Everyone has an opinion but you can’t argue with facts (although many people do) and the facts are this: in the last eight years, Graeme Dott has appeared in three world finals.
The first of these was in 2004. He was beaten 18-8 by Ronnie O’Sullivan but it’s perhaps forgotten that Dott actually led 5-0.
He had arrived in Sheffield with low expectations, bringing with him only two shirts and keeping a grateful nearby dry cleaning shop in business for the fortnight.
Dott had been on a rotten run prior to the championship and frustration finally got the better of him on the way back from another defeat at the Welsh Open, Stopping at a motorway service station, he snapped his cue.
Or at least tried to. It proved so tough that he had to eventually break it by putting his foot through it.
But Dott proved his steel with a gripping 17-15 defeat of Matthew Stevens in the semi-finals. It was the first of a series of epic Crucible victories which underlined the diminutive Scot’s ability to hold it together under pressure.
Another came in 2006 when he edged Neil Robertson 13-12 in the quarter-finals before his dramatic semi-final win over Ronnie O’Sullivan.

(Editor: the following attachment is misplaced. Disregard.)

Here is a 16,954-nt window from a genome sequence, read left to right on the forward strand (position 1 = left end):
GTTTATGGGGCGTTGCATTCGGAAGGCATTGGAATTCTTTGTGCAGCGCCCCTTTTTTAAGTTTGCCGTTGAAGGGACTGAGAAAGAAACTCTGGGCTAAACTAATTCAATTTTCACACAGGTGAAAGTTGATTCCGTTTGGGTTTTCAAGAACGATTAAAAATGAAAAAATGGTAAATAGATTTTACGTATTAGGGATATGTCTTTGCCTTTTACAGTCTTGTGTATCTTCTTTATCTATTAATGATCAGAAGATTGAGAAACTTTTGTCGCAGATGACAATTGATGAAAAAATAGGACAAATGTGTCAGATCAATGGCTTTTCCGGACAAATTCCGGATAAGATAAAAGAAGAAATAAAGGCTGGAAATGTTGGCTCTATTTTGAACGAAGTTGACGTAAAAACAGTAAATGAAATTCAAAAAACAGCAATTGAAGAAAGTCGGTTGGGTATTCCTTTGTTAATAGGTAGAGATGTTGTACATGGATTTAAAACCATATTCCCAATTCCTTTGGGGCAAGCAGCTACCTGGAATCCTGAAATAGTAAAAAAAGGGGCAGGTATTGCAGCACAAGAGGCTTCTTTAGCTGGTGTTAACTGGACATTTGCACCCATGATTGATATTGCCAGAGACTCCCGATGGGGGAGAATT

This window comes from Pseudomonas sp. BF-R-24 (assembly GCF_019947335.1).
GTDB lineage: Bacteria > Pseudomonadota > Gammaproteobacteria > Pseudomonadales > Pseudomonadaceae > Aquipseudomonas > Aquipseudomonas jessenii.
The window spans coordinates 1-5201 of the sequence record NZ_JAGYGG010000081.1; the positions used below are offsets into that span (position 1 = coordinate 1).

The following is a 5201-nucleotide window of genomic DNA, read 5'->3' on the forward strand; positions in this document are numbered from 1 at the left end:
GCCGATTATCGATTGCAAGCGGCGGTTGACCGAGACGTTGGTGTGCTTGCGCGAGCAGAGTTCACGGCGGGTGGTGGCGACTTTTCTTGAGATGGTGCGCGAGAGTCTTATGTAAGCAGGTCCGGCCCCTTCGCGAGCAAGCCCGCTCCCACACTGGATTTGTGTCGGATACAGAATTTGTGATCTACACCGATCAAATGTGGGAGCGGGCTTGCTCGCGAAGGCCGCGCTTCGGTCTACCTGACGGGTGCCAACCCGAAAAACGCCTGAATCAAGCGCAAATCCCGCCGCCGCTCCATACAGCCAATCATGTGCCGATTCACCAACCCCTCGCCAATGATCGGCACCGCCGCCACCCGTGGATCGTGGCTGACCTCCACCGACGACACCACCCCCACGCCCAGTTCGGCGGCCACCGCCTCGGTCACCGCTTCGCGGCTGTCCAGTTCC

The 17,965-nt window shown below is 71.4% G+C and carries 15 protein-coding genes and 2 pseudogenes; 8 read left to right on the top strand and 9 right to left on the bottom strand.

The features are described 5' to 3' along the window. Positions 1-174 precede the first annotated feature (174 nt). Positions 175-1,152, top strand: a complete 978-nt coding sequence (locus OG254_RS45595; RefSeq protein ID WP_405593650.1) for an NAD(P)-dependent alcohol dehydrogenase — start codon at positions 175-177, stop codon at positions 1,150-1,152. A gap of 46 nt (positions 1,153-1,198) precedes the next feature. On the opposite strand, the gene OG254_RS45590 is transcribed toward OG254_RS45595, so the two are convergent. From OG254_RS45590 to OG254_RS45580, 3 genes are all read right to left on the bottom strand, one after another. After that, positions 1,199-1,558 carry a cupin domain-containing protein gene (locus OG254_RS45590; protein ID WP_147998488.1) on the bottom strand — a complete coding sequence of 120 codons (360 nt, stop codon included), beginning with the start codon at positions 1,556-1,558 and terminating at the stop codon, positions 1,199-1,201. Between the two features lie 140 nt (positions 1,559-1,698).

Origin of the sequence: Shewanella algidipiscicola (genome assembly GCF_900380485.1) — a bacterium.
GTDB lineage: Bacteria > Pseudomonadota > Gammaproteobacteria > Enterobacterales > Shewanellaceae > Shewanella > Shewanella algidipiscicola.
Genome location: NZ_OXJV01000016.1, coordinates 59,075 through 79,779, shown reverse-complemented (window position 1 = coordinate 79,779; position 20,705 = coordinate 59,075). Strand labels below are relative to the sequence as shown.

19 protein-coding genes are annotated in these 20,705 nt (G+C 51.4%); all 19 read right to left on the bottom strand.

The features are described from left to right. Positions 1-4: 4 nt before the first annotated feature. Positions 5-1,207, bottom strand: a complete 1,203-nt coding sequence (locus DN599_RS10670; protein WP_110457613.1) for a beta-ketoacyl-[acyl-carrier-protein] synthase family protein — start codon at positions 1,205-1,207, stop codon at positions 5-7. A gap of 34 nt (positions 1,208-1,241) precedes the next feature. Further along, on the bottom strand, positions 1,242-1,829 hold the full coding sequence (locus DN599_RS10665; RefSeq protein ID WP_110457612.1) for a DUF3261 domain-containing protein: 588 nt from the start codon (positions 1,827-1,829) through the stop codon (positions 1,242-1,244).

Dott managed to shut out what was happening around him, particularly an opponent apparently breaking down emotionally, and won all eight frames of the third session.
The final against Peter Ebdon was not pretty but it was gripping. Dott’s eventual victory was well earned and was a clear example that, in sport as in life, you only get out what you put in.
All throughout the championship Dott had used a sense of injustice at the way he was regarded in the media as a source of inspiration.
Some of this was real and some imagined, but it scarcely mattered. It fired Dotty up and he used it as a positive, not a negative.
He was in the final again in 2010 after more closely fought wins over Mark Allen and Mark Selby. Exhausted, he lost to Robertson but is one of those players nobody wants to play at the Crucible.
Again last year he proved his steel in the second round against Ali Carter, at one stage in the opening session winning three successive frames on the black.
Dott is often presented as a dour figure but I think it’s more that he’s so competitive. He has sometimes strayed into controversy, with a well publicised spat with Ian McCulloch and an unwise criticism of Steve Davis for taking toilet breaks in their first round match in 2000.
But I admire him for always speaking his mind and not hiding behind meaningless platitudes.
He’s a one-off but more importantly in a snooker sense, has the chops to stand up to the pressure at the Crucible, a place where so many have cracked.